The negotiations are part of a new US-China trade and investment framework, the Wall Street Journal reported on Monday, citing people familiar with the matter.
It reported that the details of the plan still need to be finalized, and any agreement would need to be ratified by the US Senate.
Industry analysts said such a move would be positive for US investment banks and overseas players in general as it would give them greater access to the investment banking sector in China, one of the fastest-growing markets in the world.
The China Securities Regulatory Commission on Monday did not respond to China Daily’s enquiry on this matter.
Overseas investment banks currently can only operate in the Chinese mainland market by forming a joint venture with a local partner. The Chinese securities regulator lifted their maximum share ownership in a joint venture to 49 percent from 33 percent in 2012.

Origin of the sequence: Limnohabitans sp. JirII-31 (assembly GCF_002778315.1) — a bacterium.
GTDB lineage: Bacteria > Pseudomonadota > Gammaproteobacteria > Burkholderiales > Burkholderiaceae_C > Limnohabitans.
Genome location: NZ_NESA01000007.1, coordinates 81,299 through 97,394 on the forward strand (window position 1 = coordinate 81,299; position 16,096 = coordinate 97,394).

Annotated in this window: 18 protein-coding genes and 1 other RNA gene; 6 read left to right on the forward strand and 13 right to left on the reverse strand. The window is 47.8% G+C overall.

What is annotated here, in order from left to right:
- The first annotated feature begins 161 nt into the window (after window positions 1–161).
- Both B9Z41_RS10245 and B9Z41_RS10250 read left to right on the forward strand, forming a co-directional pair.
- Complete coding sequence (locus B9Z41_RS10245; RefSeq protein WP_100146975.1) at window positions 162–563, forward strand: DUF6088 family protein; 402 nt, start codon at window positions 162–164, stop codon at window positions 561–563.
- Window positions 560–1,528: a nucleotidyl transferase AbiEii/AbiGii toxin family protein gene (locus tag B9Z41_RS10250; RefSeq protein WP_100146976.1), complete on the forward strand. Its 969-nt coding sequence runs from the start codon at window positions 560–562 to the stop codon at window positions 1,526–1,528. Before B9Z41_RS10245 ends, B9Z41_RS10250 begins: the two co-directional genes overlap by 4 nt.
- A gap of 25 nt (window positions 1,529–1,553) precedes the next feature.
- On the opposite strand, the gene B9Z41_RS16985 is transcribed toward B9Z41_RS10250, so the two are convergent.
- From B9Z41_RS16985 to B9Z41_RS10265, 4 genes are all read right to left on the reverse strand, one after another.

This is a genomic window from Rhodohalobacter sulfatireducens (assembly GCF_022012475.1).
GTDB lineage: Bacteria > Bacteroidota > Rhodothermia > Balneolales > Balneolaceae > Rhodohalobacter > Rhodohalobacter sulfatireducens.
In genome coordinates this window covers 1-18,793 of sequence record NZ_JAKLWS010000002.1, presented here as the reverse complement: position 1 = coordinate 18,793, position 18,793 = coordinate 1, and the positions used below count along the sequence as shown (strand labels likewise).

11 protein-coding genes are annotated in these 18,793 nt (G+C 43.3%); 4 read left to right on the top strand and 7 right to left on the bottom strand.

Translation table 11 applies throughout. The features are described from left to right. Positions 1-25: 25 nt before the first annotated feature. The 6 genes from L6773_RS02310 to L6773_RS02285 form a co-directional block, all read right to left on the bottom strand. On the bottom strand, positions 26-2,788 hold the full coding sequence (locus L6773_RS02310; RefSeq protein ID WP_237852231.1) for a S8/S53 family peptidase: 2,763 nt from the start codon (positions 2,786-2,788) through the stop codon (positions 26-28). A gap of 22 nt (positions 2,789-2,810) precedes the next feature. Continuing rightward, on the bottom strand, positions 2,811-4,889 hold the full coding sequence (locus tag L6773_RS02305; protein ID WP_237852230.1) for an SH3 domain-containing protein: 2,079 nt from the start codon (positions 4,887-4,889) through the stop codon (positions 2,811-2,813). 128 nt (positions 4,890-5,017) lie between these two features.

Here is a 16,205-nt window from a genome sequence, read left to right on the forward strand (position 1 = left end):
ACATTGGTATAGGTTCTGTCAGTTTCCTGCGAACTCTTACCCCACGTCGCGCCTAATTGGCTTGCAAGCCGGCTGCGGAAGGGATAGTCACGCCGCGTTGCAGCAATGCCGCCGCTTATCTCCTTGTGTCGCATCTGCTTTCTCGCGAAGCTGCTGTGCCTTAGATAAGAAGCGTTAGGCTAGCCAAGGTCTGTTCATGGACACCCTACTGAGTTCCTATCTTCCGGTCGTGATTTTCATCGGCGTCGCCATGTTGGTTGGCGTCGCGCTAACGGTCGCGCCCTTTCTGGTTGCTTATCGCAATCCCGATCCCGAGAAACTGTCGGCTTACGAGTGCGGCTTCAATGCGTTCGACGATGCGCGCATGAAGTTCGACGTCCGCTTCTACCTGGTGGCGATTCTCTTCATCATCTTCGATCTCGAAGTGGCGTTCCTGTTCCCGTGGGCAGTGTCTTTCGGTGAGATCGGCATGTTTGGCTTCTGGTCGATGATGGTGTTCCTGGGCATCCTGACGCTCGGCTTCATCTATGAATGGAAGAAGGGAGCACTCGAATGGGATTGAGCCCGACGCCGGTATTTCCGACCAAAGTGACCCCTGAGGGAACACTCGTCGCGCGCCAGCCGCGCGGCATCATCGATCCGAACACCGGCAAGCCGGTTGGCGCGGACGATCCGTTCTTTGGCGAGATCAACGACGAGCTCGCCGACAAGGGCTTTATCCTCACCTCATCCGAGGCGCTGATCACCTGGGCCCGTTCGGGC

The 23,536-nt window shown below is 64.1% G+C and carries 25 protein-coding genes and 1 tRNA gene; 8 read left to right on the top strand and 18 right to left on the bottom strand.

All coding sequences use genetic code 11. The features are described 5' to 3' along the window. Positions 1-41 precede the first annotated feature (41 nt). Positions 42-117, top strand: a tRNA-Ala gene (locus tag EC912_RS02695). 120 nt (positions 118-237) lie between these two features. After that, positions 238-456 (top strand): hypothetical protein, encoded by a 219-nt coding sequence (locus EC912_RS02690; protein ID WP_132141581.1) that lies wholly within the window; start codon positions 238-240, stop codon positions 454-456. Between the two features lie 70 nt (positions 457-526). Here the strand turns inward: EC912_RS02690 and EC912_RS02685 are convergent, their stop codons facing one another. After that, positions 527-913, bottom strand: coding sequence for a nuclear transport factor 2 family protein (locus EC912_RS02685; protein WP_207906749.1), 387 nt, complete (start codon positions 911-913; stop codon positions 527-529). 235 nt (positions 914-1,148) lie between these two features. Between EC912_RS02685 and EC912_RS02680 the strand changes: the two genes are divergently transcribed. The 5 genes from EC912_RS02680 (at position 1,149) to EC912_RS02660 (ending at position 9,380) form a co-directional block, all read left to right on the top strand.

Hong Hao, chief strategist at BOCOM International Holdings in Hong Kong, said that the move will likely attract more overseas banks to set up their own investment banking business in China and may prompt some to exit from their existing partnerships with local Chinese securities firms.
US bank JP Morgan Chase Co has been in talks to sell its stake in its Chinese joint venture with First Capital Securities Co Ltd. Morgan Stanley in 2010 left its partnership with China International Capital Corp and later formed a joint venture with a new partner.
“Global investment banks, as minority shareholders, face a lot of barriers and restrictions when they come to making strategic decisions in the Chinese market. The new policy will be a positive development for them,” Hong said.
“The potential of the Chinese securities market will attract more foreign players to form their own entities and the liberalization will also help bring more competition,” he added.
Article source: http://www.chinapost.com.tw/china/business/2016/11/09/483355/Investment-banking.htm